Friday 18 April 2014

O Sacred Head, Once Wounded

For this year’s Good Friday...

O Sacred Head, Once Wounded,
With grief and pain weighed down,
How scornfully surrounded
With thorns, Thine only crown!
How pale art Thou with anguish,
With sore abuse and scorn!
How does that visage languish,
Which once was bright as morn!

O Lord of life and glory,
What bliss till now was Thine!
I read the wondrous story,
I joy to call Thee mine.
Thy grief and Thy compassion
Were all for sinners’ gain;
Mine, mine was the transgression,
But Thine the deadly pain.

What language shall I borrow
To praise Thee, heavenly Friend,
For this, Thy dying sorrow,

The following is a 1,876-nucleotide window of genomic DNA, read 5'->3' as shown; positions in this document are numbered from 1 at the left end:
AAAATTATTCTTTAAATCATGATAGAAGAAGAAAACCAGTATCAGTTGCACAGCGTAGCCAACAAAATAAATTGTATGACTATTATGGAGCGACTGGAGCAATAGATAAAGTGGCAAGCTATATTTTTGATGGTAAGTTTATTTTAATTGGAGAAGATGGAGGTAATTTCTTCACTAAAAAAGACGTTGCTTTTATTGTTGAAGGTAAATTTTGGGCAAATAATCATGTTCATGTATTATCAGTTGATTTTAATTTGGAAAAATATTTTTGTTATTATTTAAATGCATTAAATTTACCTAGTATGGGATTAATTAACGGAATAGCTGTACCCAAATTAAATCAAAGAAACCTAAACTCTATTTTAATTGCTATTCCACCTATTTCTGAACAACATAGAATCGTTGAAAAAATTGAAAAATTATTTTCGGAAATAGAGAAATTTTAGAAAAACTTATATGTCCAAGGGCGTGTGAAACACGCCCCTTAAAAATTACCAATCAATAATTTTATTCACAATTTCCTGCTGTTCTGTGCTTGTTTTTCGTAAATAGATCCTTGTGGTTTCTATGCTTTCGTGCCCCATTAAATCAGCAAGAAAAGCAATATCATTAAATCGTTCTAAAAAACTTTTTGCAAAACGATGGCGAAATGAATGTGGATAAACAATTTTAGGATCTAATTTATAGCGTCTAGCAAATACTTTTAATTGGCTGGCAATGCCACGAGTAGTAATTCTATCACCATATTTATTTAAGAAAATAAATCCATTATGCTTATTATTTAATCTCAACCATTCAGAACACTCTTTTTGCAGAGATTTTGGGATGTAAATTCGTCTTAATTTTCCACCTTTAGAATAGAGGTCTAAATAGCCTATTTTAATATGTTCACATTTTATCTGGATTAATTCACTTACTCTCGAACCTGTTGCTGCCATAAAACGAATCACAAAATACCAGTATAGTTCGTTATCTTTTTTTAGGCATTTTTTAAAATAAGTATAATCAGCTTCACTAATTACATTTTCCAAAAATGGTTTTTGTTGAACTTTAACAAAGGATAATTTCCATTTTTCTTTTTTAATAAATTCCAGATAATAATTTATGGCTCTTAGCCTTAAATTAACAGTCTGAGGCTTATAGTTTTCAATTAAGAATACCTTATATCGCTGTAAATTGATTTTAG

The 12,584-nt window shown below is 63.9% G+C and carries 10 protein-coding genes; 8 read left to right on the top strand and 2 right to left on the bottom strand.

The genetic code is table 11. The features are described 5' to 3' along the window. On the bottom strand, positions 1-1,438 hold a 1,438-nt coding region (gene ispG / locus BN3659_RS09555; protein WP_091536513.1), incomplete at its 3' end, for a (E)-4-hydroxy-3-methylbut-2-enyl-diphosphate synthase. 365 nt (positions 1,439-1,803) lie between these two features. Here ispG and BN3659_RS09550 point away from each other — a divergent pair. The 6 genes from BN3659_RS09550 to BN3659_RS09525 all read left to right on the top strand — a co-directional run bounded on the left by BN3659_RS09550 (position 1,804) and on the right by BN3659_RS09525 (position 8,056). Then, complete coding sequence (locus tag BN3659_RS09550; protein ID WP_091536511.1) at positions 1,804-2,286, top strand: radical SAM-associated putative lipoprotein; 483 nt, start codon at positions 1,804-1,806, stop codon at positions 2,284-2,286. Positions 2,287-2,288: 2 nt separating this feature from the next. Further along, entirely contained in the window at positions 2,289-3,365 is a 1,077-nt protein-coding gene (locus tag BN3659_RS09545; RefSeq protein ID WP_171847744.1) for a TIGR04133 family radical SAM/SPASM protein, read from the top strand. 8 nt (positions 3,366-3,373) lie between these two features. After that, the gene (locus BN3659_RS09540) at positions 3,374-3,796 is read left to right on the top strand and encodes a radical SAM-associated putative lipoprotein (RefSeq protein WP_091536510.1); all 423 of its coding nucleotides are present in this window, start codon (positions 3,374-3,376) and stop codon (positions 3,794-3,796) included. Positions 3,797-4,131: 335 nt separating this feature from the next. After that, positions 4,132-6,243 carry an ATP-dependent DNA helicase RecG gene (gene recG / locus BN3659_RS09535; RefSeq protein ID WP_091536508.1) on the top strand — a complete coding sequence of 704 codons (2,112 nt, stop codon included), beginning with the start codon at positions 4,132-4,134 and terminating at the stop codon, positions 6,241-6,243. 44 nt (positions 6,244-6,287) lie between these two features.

Thy pity without end?
Lord, make me Thine for ever,
Nor let me faithless prove;
O let me never, never
Abuse such dying love!

Be near me, Lord, when dying;
O show Thyself to me;
And for my succour flying,
Come, Lord, to set me free:
These eyes, new faith receiving,
From Jesus shall not move;
For he who dies believing,
Dies safely through Thy love.

The original poem, written in Latin and much longer than the four stanzas reproduced here, is sometimes attributed to Bernard of Clairvaux (1091-1153) and sometimes to Arnulf of Louvain (d. 1250), so it has ancient pedigree either way. It was translated into German by Paul Gerhardt (1607-1676), and has been translated into English by several writers over the years.

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